Latest GDP data shows even ‘middle income trap’ out of reach for Turkey

Turkey’s economy is still reeling from the effects of a currency crisis that peaked in August 2018 due to a spat with the United States, and the latest official figures show income falling to a level unseen since over a decade ago.

Negative growth and economic contraction have continued unabated for the last nine months. Per capita GDP has fallen below its 2007 level in - $9,656 – to just $8,811, according to figures from the state Turkish Statistical Institute (TÜİK).

Treasury and Finance Minister Berat Albayrak has announced a series of economic programmes since he came to office in July last year, but TÜİK’s figures show they have utterly failed.

The government’s promises to balance the economy have in fact taken Turkey’s economy 12 years backward, and poverty has risen.

When TÜİK announced its GDP growth rate for the second quarter of 2019, some said there was reason to believe the institute’s chairman, Yinal Yağan, had been padding the numbers. Nevertheless, TÜİK reported that GDP shrank by 1.5 percent for the second quarter of this year compared to the same period last year.

The institute said the economy had grown by 1.2 percent compared to the last quarter. But it is necessary to closely examine the figures to explain how this growth came about.

While the agricultural sector grew by 3.4 percent, the industrial and construction sectors contracted by 2.7 percent and 12.7 percent respectively.

The contribution to GDP from the service sector, which accounts for 52 percent of employment, also decreased by 0.3 percent.

Household consumer spending fell by 1.1 percent compared to last year, while government consumption expenditure rose by 3.3 percent.

Investment has also been shrinking at an increasing pace, in particular investment in industry. In the last four quarters, it has shrunk by 1.3 percent, 3.5 percent, 3.7 percent and 7.1 percent respectively.

So, the biggest contributor to growth has come from state expenditure, while investment capital has fallen by 22.8 percent, signalling darker times ahead.

Goods and service exports have risen by 8.1 percent, but this has been accompanied by a 16.9 percent decrease in goods and services imports, a sign of falling demand for intermediate goods as Turkey’s manufacturing sector shrinks.

As the negative growth reported in the second quarter of this year shows, the economy as a whole has been shrinking for the past nine months in a row.

Meanwhile, the 23 percent drop in investment and the 1.1 percent decrease in household consumer spending show that it was only state expenditure and imports that held the contraction to 1.5 percent in the last quarter.

Government spending has been financed by using central bank reserves and taking out debt – methods that are unsustainable in the long-term.

This is confirmed by sharply falling tax revenues and by the budget deficit, which has risen to unprecedented levels, exceeding 8 billion liras ($1.4 billion) in seven months in contravention of credit limit laws.

The fall in per capita GDP to $8,811 is another sign of serious trouble, indicating a serious decline in living standards and increasing poverty.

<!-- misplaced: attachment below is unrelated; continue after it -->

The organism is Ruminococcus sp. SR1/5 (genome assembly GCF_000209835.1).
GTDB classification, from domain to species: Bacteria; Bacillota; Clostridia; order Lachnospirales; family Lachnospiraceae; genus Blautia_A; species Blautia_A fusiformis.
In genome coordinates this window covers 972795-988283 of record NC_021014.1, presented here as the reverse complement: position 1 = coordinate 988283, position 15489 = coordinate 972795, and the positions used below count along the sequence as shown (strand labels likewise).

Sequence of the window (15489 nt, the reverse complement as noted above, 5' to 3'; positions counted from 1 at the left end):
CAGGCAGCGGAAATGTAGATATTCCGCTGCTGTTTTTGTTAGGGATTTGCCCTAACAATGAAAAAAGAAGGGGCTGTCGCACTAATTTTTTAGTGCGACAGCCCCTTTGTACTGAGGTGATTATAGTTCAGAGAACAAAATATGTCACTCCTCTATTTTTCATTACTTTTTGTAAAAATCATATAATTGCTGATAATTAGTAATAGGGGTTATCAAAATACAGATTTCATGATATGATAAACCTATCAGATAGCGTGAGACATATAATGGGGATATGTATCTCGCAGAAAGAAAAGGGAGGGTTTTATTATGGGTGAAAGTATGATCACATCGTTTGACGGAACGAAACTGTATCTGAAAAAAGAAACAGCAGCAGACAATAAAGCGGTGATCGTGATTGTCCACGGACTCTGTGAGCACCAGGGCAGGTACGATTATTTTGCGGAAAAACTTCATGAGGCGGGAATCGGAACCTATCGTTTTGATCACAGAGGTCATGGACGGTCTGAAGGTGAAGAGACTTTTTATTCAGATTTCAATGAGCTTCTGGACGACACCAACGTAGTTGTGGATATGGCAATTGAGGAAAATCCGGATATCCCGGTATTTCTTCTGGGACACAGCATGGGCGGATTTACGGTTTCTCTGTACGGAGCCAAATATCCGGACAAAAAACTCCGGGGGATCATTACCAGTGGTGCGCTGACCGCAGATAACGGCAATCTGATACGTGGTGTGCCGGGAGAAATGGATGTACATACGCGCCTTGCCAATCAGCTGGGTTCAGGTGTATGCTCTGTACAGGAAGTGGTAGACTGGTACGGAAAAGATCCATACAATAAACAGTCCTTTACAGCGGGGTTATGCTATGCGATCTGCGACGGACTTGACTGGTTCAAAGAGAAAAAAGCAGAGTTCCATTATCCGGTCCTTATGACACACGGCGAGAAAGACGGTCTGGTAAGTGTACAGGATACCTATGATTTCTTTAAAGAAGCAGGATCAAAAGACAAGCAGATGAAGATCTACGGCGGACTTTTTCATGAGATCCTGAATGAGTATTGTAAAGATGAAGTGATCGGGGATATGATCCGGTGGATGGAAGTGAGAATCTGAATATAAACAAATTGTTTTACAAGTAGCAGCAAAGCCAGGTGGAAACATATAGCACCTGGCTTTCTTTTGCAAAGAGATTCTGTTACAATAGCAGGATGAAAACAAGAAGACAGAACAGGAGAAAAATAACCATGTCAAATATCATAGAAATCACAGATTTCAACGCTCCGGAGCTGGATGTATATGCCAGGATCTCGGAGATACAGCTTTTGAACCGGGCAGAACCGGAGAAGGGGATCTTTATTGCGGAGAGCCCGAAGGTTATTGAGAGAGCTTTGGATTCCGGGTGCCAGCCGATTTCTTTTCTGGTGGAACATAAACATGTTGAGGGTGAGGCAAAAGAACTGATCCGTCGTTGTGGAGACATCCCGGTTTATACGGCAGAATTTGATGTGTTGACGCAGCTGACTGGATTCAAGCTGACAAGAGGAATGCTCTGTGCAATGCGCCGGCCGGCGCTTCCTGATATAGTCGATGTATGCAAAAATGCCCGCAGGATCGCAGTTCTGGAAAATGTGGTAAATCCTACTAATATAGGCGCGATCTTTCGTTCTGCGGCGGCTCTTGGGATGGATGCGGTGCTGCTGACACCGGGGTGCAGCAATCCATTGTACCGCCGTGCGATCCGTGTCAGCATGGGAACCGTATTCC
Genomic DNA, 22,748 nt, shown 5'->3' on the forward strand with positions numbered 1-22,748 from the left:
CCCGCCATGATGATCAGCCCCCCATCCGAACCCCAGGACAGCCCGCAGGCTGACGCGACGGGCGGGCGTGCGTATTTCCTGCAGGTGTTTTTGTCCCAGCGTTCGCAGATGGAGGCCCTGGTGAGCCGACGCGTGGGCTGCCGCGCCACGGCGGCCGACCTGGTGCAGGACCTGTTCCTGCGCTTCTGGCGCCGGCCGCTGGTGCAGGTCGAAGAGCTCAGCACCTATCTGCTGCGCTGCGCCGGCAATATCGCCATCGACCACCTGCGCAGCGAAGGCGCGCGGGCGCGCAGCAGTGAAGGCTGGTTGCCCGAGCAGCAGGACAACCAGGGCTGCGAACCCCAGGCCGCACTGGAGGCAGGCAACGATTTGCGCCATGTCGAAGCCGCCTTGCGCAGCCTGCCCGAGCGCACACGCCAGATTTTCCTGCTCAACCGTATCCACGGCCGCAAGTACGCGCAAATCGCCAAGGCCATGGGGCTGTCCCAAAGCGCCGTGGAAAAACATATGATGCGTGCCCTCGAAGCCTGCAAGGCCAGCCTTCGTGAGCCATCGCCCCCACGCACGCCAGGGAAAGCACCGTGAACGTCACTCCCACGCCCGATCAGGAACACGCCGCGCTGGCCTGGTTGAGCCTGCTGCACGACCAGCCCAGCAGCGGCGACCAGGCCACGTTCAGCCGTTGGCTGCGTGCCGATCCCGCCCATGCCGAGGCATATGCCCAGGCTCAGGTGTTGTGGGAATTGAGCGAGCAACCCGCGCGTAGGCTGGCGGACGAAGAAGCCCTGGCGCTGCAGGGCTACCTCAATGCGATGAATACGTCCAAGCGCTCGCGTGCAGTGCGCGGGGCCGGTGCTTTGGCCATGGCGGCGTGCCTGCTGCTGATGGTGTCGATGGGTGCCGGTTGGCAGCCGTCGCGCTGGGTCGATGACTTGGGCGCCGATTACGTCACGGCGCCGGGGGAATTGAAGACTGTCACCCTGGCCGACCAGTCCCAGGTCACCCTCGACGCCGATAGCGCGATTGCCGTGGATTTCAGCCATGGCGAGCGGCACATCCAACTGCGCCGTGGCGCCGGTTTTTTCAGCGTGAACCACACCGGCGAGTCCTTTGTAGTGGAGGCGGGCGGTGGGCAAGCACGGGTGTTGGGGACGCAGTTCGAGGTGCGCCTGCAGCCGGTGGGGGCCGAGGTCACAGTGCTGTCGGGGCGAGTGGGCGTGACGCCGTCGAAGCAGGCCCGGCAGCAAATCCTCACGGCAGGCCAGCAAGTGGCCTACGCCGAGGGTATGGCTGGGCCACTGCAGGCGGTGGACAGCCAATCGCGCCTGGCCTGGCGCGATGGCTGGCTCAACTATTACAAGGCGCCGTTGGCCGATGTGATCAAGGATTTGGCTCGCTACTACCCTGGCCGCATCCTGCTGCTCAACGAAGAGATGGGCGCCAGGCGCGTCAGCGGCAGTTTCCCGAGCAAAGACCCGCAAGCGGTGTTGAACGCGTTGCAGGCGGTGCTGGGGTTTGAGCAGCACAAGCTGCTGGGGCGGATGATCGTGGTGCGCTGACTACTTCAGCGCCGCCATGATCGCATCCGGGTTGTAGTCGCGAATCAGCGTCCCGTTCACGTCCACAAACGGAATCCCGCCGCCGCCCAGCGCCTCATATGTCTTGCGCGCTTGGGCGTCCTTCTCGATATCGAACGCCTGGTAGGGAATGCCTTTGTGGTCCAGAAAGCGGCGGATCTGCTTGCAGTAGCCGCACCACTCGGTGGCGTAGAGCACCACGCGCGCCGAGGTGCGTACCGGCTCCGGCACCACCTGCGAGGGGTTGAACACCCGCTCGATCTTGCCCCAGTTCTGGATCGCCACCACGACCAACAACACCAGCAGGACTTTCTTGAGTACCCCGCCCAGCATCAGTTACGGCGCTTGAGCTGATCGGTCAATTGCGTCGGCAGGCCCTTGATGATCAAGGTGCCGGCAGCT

Turkey passed the $10,000 mark in 2008-2009, despite the global economic crisis, and for a long time after income levelled off around this amount, analysts described the country as being held down by the theoretical “middle income trap” that makes it difficult for countries to exceed a certain level of affluence.

When the ruling Justice and Development Party (AKP) came to power in 2002, per capita GDP was at $5,556. It rose to $9,656 in 2007, brought it to $10,931 the next year, and income peaked in 2013 at $12,480.

The failed coup attempt in 2016 and the authoritarian turn the AKP government took in its aftermath marked a turning point and the beginning of a slide, as investors began to pull out over concerns about the rule of law. Per capita GDP fell to $10,602 in 2017 and then $9,632 the next year.

Now we can only look back fondly on the days when we worried about falling into the middle income trap. With per capita income at current levels, Turks are on average nearly $2,000 per head poorer than they were 11 to 12 years ago.

The recent salary increases for workers and civil servants, who agreed to wage increases until 2021 that are far from matching inflation rates, is a sign that the situation is going to continue worsening for many.

The GDP data shows that the government is set to overcome the current economic bottleneck by reducing the public’s share of the national income, making low-income workers, retirees, the working class and unemployed pay the price for the severe economic crisis.

As much as the government may try to pass off the 1.2 percent growth in the second quarter of 2019 compared to the first as a positive sign, Turkey would require 5 percent yearly growth at a minimum to get back on its feet. It will take years to reach that level.

Eight years ago, while he was campaigning for the 2011 national elections, President Recep Tayyip Erdoğan – then prime minister – vowed to brıng GDP to $2 trillion and per capita GDP to $25,000 by the 2023 centenary of the republic.

With income actually on the way down, he has been forced to backpedal from that promise.

The shrinking investment, industrial and construction sectors show there are few expectations of the government reviving the economy, attracting investment and increasing employment.

It seems impossible that a heavy-handed government that enforces its economic policies through intimidation and pressure will regain investors’ trust in the short to medium term.

In other words Albayrak’s models have completely failed to meet their targets, collapsing within a year of being announced.